Alameda County Measure B1-additional sales tax for transportation-was put on the ballot by the Alameda County Tranportation Commission (ACTC).  Most times, there is no argument presented on the ballot for these types of propositions and they usually pass.  ACTC  expected no opposition and thought it would pass easily.  Several people on our property rights team were paying attention.   They wrote the "NO" argument and submitted it under CAPRs name just before the deadline.  The transportation guys panicked because they had not written anything up justifying "YES".  Someone in the county tipped them off to our "NO" and they frantically put in the "YES" argument.  ACTC, builders, developers, contractors, architects, engineers and labor groups funded the 'yes on b1' campaign to the tune of over $600,000 this year (your TAX $ at work).  They lost by a narrow margin.   The areas where we were active, Pleasanton, Livermore, Dublin were solidly in the "NO" column.  Since they lost, they asked for a recount.
We defeated the recount after just one day. Read about it here
Major Point:  Individuals  on a grassroots organized team with NO MONEY
can make a difference.
KUDOS all around especially to:
Pat and Judy for catching the ballot measure and recommending we write the "NO"
Chris Pareja and Al Phillips for signing the "NO" argument along with SFBay CAPR
Russ for making signs to put out on the street
Everyone who distributed flyers and spoke to friends and neighbors
Susan Morse and her Election Integrity Project Team for preparing us
Sue Caro and her team for helping man the recount on our side
Frank Lee and Pacific Justice Institute for supporting our efforts
Chris Pareja did an excellent job of being our spokesman in the recount and giving some great interviews to the media.
If we can do it, others can do it.  
This is one small step for the taxpayers of Alameda County
One giant leap for LIBERTY 


Sunday, December 2, 2012

TONIGHT! Tuesday, Dec 4th @ 6:30PM Meet with the Developer of Marinwood Plaza

"Wait.  You'll love our new offer!  We are going to sweeten the deal just for you!
Bridge Housing presents:
Marinwood Plaza
85 Units of Amazing Affordable Housing!


 Tuesday, December 4th, 2012
 6:30PM to 8:30PM
Mary Silvera Elementary School
375 Blackstone Canyon Drive
San Rafael (Marinwood), CA 94903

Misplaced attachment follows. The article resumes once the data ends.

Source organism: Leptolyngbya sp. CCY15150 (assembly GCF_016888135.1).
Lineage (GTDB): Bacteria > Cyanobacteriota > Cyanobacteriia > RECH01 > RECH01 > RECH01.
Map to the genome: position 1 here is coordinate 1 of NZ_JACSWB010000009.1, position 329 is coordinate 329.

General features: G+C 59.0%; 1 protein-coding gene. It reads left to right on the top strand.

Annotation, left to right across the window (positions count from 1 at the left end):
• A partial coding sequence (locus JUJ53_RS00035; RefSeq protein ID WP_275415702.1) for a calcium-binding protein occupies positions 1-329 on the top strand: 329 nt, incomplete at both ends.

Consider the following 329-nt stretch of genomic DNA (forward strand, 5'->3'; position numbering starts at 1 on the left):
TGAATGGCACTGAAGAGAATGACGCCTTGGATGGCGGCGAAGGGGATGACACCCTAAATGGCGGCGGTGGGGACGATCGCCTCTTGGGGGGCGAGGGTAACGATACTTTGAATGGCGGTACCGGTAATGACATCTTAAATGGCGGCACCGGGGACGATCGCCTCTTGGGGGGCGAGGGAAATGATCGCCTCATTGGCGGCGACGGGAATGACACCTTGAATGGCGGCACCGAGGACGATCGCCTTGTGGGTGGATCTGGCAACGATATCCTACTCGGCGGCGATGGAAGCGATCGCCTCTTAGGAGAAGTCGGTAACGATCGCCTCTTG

Meet the Developer!
Meet the Supervisor!
Meet the County Planners! 
See Color Pictures of the Beautiful Building!
Hear a Slick Presentation!
Hear housing advocates tug at your heart strings! 
Feel Empowered that they are Listening to you!
You will get to "vote" with little dots for your favorite building design.
All of your questions will be placed in a magic envelope to be answered at a later date.
If you still have questions about:
  1. Where will 300 cars park?
  2. Who is going to pay for the upgrades to the roads, sewer and water?
  3. How  will the Dixie school district (especially Mary Silvera) be able to accommodate an additional 150 school children  (5 classrooms worth)?
  4. Does it make sense to place housing within yards of two microwave antenna towers?
  5. What will be done about the toxic waste spill site at the dry cleaner?
  6. When will we see an environmental impact  report of the development?
  7. How will the fire department be able to fight a multistory apartment fire without a ladder truck?
  8. How will a apartment complex that is 50% taller than the next highest structure in Marinwood affect property values?
  9. How many police, fire, teachers, CSD workers will be hired to accomodate the growth?
  10. What tax burden for this housing project will be?
  11. How much will we be giving the developer in addition to the $1,000,000 improvements already earmarked to provide parking on Marinwood Avenue?
  12. What will this development do to my taxes? My property values? 
  13. When were we made the "Marinwood Priority Development Area for Urbanization"?
  14. Who are the secret "Neighborhood Leaders" approving this development?
  15. Why didn't "Neighborhood Leaders" tell the rest of us?
  16. Who are the local investors, contractors and suppliers for this project?
  17. What will happen to the retail space if Marinwood Market pulls out?
  19. and more!
Come to the meeting and speak your mind.
Remember, this is only the first of 5 more affordable housing developments in Marinwood/Lucas Valley.  The success or failure of Marinwood market will signal a clear sign to other potential developers.
Please also join us for a planning meeting in Marinwood on
Monday, Dec 3rd 6:30-8:30pm 
 If you would like to attend, please email us today at
Life is good in Marinwood! 
Let's have a prosperous future for everyone!

Elk Grove says "No" to Smart Growth plans that will destroy businesses, housing and jobs.

Elk Grove, CA rejects plan to cut greenhouse gases


Published: Sunday, Nov. 18, 2012 - 12:00 am | Page 3B

The carbon footprint in Elk Grove will stay the same size, at least for now.